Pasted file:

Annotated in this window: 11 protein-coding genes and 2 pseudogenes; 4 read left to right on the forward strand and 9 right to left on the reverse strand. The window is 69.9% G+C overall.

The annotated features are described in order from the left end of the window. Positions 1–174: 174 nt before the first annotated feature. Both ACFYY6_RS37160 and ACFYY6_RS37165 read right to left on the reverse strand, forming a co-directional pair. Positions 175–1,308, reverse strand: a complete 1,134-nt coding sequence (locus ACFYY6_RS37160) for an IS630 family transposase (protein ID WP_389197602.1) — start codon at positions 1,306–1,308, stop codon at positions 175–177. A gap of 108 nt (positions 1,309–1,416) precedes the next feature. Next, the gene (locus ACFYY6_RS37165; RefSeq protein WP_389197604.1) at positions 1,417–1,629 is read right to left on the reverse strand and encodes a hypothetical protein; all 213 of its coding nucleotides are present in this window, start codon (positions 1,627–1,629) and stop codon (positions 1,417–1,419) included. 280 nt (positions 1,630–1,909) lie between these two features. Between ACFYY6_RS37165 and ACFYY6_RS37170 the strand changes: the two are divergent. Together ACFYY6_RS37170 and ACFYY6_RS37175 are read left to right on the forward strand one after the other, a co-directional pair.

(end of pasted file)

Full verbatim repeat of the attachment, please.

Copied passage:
Annotated in this window: 11 protein-coding genes and 2 pseudogenes; 4 read left to right on the forward strand and 9 right to left on the reverse strand. The window is 69.9% G+C overall.

The annotated features are described in order from the left end of the window. Positions 1–174: 174 nt before the first annotated feature. Both ACFYY6_RS37160 and ACFYY6_RS37165 read right to left on the reverse strand, forming a co-directional pair. Positions 175–1,308, reverse strand: a complete 1,134-nt coding sequence (locus ACFYY6_RS37160) for an IS630 family transposase (protein ID WP_389197602.1) — start codon at positions 1,306–1,308, stop codon at positions 175–177. A gap of 108 nt (positions 1,309–1,416) precedes the next feature. Next, the gene (locus ACFYY6_RS37165; RefSeq protein WP_389197604.1) at positions 1,417–1,629 is read right to left on the reverse strand and encodes a hypothetical protein; all 213 of its coding nucleotides are present in this window, start codon (positions 1,627–1,629) and stop codon (positions 1,417–1,419) included. 280 nt (positions 1,630–1,909) lie between these two features. Between ACFYY6_RS37165 and ACFYY6_RS37170 the strand changes: the two are divergent. Together ACFYY6_RS37170 and ACFYY6_RS37175 are read left to right on the forward strand one after the other, a co-directional pair.